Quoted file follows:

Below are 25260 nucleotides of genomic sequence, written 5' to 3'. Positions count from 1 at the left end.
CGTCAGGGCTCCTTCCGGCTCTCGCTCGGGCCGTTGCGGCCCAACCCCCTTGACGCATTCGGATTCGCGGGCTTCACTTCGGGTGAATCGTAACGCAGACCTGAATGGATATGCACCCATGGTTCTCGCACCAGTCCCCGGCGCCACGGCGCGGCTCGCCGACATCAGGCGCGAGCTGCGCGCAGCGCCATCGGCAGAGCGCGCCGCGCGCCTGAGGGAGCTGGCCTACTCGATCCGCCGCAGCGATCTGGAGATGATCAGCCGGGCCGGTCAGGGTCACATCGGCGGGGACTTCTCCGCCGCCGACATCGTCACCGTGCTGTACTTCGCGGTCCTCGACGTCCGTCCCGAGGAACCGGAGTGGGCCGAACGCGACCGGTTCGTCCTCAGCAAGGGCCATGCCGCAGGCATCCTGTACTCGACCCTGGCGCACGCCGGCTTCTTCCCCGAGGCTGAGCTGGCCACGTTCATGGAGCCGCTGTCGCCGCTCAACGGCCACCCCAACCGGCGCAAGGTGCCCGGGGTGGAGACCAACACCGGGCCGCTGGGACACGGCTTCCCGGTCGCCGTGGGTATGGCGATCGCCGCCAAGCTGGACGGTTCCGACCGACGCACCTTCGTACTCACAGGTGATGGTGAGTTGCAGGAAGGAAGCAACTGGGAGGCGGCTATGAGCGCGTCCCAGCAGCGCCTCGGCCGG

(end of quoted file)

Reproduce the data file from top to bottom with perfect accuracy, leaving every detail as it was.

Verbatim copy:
Below are 25260 nucleotides of genomic sequence, written 5' to 3'. Positions count from 1 at the left end.
CGTCAGGGCTCCTTCCGGCTCTCGCTCGGGCCGTTGCGGCCCAACCCCCTTGACGCATTCGGATTCGCGGGCTTCACTTCGGGTGAATCGTAACGCAGACCTGAATGGATATGCACCCATGGTTCTCGCACCAGTCCCCGGCGCCACGGCGCGGCTCGCCGACATCAGGCGCGAGCTGCGCGCAGCGCCATCGGCAGAGCGCGCCGCGCGCCTGAGGGAGCTGGCCTACTCGATCCGCCGCAGCGATCTGGAGATGATCAGCCGGGCCGGTCAGGGTCACATCGGCGGGGACTTCTCCGCCGCCGACATCGTCACCGTGCTGTACTTCGCGGTCCTCGACGTCCGTCCCGAGGAACCGGAGTGGGCCGAACGCGACCGGTTCGTCCTCAGCAAGGGCCATGCCGCAGGCATCCTGTACTCGACCCTGGCGCACGCCGGCTTCTTCCCCGAGGCTGAGCTGGCCACGTTCATGGAGCCGCTGTCGCCGCTCAACGGCCACCCCAACCGGCGCAAGGTGCCCGGGGTGGAGACCAACACCGGGCCGCTGGGACACGGCTTCCCGGTCGCCGTGGGTATGGCGATCGCCGCCAAGCTGGACGGTTCCGACCGACGCACCTTCGTACTCACAGGTGATGGTGAGTTGCAGGAAGGAAGCAACTGGGAGGCGGCTATGAGCGCGTCCCAGCAGCGCCTCGGCCGG